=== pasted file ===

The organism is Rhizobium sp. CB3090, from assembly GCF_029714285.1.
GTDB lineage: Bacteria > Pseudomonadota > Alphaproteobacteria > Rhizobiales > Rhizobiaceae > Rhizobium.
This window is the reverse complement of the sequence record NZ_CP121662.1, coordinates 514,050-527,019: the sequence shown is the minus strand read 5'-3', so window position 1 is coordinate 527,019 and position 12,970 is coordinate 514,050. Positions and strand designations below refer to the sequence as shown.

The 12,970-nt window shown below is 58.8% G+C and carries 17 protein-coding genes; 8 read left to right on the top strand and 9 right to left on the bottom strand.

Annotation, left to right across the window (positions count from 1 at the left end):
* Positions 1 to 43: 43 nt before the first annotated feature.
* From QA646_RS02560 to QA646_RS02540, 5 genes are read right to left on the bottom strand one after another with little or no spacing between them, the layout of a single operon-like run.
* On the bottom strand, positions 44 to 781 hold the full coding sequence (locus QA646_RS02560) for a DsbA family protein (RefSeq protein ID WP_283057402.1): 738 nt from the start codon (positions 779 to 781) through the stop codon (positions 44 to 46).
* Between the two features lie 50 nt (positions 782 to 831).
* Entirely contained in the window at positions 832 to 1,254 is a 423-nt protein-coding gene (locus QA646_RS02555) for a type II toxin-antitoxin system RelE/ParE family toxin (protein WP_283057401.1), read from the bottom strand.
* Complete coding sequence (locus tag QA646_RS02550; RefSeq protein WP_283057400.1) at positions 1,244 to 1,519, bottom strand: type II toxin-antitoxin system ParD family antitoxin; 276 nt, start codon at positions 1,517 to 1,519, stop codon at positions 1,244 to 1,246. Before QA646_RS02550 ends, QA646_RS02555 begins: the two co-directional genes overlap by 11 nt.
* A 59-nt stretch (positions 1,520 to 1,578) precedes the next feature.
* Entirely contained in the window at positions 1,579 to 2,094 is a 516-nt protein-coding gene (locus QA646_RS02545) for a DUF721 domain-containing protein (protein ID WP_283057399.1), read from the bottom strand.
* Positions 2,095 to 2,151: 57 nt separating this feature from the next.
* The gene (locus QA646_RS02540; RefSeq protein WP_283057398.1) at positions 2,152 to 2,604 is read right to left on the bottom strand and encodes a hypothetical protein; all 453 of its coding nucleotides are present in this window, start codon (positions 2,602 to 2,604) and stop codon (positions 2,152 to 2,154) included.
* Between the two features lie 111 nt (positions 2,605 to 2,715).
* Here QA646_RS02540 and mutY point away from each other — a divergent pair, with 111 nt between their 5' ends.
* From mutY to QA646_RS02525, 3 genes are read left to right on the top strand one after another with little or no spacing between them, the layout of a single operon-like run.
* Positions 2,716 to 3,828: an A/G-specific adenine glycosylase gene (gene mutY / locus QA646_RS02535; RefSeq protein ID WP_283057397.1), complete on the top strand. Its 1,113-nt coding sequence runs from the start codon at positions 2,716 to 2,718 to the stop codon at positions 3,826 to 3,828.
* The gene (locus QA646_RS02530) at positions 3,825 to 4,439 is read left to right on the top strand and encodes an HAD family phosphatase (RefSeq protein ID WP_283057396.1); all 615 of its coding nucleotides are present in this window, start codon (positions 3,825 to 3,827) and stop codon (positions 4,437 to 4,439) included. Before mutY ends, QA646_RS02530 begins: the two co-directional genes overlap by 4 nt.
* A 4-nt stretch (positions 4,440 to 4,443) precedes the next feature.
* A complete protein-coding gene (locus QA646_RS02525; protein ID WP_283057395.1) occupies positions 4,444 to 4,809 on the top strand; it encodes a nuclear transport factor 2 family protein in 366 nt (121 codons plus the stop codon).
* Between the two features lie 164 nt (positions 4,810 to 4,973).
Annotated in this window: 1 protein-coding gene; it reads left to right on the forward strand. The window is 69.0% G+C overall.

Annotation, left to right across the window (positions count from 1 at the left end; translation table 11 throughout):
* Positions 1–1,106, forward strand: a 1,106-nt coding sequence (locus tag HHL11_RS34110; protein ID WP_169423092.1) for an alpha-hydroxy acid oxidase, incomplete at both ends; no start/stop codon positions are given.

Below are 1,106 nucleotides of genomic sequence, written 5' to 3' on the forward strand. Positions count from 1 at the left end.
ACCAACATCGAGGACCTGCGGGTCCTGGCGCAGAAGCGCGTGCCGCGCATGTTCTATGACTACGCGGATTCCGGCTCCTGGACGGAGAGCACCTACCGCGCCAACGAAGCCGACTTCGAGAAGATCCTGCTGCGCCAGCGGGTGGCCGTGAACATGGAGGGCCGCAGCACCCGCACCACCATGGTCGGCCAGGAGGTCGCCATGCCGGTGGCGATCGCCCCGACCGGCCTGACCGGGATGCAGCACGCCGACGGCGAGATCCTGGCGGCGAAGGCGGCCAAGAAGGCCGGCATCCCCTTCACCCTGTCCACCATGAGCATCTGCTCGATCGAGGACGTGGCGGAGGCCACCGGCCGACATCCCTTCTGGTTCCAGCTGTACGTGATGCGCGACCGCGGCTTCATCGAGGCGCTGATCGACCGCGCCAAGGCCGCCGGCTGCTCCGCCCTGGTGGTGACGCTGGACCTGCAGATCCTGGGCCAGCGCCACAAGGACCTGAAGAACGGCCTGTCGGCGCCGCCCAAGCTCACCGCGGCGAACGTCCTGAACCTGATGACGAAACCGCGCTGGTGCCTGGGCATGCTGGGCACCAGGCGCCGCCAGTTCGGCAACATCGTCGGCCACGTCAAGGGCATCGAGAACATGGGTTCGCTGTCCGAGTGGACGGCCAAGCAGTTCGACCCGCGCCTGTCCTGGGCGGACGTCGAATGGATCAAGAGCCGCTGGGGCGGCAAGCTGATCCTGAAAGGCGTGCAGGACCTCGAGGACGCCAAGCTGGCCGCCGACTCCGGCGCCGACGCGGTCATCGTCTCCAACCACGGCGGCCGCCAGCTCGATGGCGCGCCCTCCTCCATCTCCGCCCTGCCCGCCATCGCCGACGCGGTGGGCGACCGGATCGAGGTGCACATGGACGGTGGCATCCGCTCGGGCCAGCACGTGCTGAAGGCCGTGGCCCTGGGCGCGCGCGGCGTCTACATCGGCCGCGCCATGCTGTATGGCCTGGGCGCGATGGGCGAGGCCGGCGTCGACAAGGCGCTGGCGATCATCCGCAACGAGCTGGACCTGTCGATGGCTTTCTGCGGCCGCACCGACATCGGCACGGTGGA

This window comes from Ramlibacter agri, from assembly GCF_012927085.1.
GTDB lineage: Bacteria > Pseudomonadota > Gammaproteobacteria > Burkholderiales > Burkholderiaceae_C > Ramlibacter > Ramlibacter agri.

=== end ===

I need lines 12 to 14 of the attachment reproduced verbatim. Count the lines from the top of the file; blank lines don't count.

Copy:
* A 59-nt stretch (positions 1,520 to 1,578) precedes the next feature.
* Entirely contained in the window at positions 1,579 to 2,094 is a 516-nt protein-coding gene (locus QA646_RS02545) for a DUF721 domain-containing protein (protein ID WP_283057399.1), read from the bottom strand.
* Positions 2,095 to 2,151: 57 nt separating this feature from the next.